- Potential and the Classroom: The Power of the Exchange - October 10, 2020
- All the Things We Lose to Standardized Testing…Even During a Pandemic - October 6, 2020
- In Defense of Not Always Being Engaging: A Teacher’s Perspective - September 28, 2020
- The System is Broken But Are We Ready to Fix it? - September 23, 2020
- Teachers are Once Again Being Targeted by the Highest Office - September 18, 2020
- Teaching in 2020: Where Everyone Gets a Choice, Except Teachers - August 28, 2020
- Finding Your Light in the Dark: Positivity During Pandemic Teaching - August 25, 2020
- Rapport Building and The Power of the Life Map - August 14, 2020
- Children Left Behind: Virtual Learning Isn’t the Culprit - July 29, 2020
- On the Topic of Erasing History: Racist Monuments - July 20, 2020
As teachers, we interact with kids constantly that we often forget exchanges we’ve had. To many of our students, those exchanges are things they have clung to in their time of need or seen as the straw that broke the camels back. We see so many kids every single day that it’s overwhelming, but I hope you remember that these interactions matter, and they can make or break students’ educational experiences. We have a profound impact on the kids we serve, and we have to declare potential when we see it. Thank you, Mr. F, for seeing mine.
I attended a small charter school from 1st until 9th grade. When I was in elementary school I was always average at best. I absolutely loved to write but my interest in school stopped there. And often, my creativity was hampered by unnecessary “writing rules” that have long been outdated. I was often in the low reading group and was never very good at math either. Most of the time, the school was uneventful and I never really enjoyed it. I was always a respectful student, but I was compliant and nothing more.
I did not know it at the time, but a lot of my issues in elementary school actually stemmed from being bored. I didn’t try too hard because I knew we would just be doing another math drill tomorrow, and I loved to write but every time I would lose myself in it, I was told I had done something wrong rather than praised for always having new ideas.
I remember being really offended in 5th grade when my friends ended up in honors classes and I didn’t. No one even told me that was an option or what it meant, but apparently, everyone else was in the loop. I felt really stupid and was made to feel that way when my peers explained why I must not have been chosen for the advanced classes. When I was approaching 7th grade, I pushed to get into honors classes. My school acted like they were being generous to put me in one: English.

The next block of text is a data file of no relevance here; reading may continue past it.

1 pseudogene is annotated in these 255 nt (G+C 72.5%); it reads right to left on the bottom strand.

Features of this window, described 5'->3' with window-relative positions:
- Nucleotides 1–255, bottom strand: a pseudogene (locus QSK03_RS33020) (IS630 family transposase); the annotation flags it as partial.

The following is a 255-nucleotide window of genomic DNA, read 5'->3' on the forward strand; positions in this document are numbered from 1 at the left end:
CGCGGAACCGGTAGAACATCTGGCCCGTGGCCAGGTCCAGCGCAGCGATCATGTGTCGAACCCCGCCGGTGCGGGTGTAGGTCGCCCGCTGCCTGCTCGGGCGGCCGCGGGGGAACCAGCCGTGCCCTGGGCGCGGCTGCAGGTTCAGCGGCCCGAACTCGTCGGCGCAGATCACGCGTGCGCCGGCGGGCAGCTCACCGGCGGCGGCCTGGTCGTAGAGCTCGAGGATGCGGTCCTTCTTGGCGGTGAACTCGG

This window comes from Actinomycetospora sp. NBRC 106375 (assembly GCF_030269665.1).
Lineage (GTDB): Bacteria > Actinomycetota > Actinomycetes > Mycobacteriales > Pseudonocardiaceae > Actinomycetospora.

English was always my best subject because even if it wasn’t something creative, I could always write with little difficulty. I was put into Mr. F’s honors English class – he was a tall bald man with a goofy attitude. Most importantly, he was passionate. I felt like he actually cared about writing as much as I did, whereas even my departmentalized teachers in elementary school never seemed this interested in their content.
He developed a great rapport with me, despite me being the angsty girl with the dyed red hair, side bangs, and grunge outfits. Boy, was he patient too – I can recall a couple of cringey exchanges I had with him where I challenged his authority, and he never once reprimanded me for it. Most importantly, I respected Mr. F as a teacher more than any other teacher I had up to this point.
I was not his best student starting out, I would miss due dates or not finish some assignments. There is a phrase people use with kids they know could do better – “you just need to apply yourself.” I heard it sometimes at home when my parents wondered why I didn’t get the better grades they knew I was capable of. I had also heard it from other teachers before, but delivery is everything.
One day early in my 7th grade year when Mr. F told me to talk to him after class, he said that same phrase to me. But that wasn’t all he said to me. He told me I had potential. He knew I was a good writer and he wanted to see more, he knew I had no reason to not finish my assignments, and that I was smarter than I believed. And he told me. For some reason, coming from him, it finally clicked for me and I realized I had never really tried very hard in school. This time though, I was done coasting.
I ended up having Mr. F for English for 8th grade as well and had a great time in that class. It was sad having to go to high school and lose him as a teacher. As I approached 9th grade, I once again was going to be put in honors English. It wasn’t until my first day of high school that I realized I had been left out again though. My friends were in advanced science and other courses, while I was in regular classes.
Extremely upset, I went to the counselor and asked why I had not been given the option. She told me it must’ve been my grades, and I reminded her I had almost all A’s in 8th grade. She gave me a form and said if I could get signatures from my previous teachers, she could potentially change my schedule. So I spent the passing periods of my first day of high school running around the middle school area of campus getting those signatures.